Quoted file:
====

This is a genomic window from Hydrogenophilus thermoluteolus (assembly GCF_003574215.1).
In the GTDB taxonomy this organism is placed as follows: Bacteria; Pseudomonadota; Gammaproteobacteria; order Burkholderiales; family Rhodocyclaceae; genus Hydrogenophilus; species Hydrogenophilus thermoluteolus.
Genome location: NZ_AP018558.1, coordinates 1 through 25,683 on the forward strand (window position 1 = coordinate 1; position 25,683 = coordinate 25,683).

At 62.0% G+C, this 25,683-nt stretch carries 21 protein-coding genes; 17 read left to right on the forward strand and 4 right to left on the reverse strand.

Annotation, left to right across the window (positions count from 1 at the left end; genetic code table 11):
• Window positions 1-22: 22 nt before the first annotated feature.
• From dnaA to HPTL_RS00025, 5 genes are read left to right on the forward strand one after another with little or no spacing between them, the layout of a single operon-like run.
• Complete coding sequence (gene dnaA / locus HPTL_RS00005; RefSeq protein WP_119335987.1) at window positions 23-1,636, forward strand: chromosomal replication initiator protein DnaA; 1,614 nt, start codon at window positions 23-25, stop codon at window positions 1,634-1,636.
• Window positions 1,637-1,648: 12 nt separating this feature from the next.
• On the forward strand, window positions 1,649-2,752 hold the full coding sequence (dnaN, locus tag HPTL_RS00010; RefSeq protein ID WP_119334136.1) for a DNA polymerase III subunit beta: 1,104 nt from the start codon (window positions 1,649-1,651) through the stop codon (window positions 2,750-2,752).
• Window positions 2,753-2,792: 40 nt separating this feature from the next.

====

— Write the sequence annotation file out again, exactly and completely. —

This is a genomic window from Hydrogenophilus thermoluteolus (assembly GCF_003574215.1).
In the GTDB taxonomy this organism is placed as follows: Bacteria; Pseudomonadota; Gammaproteobacteria; order Burkholderiales; family Rhodocyclaceae; genus Hydrogenophilus; species Hydrogenophilus thermoluteolus.
Genome location: NZ_AP018558.1, coordinates 1 through 25,683 on the forward strand (window position 1 = coordinate 1; position 25,683 = coordinate 25,683).

At 62.0% G+C, this 25,683-nt stretch carries 21 protein-coding genes; 17 read left to right on the forward strand and 4 right to left on the reverse strand.

Annotation, left to right across the window (positions count from 1 at the left end; genetic code table 11):
• Window positions 1-22: 22 nt before the first annotated feature.
• From dnaA to HPTL_RS00025, 5 genes are read left to right on the forward strand one after another with little or no spacing between them, the layout of a single operon-like run.
• Complete coding sequence (gene dnaA / locus HPTL_RS00005; RefSeq protein WP_119335987.1) at window positions 23-1,636, forward strand: chromosomal replication initiator protein DnaA; 1,614 nt, start codon at window positions 23-25, stop codon at window positions 1,634-1,636.
• Window positions 1,637-1,648: 12 nt separating this feature from the next.
• On the forward strand, window positions 1,649-2,752 hold the full coding sequence (dnaN, locus tag HPTL_RS00010; RefSeq protein ID WP_119334136.1) for a DNA polymerase III subunit beta: 1,104 nt from the start codon (window positions 1,649-1,651) through the stop codon (window positions 2,750-2,752).
• Window positions 2,753-2,792: 40 nt separating this feature from the next.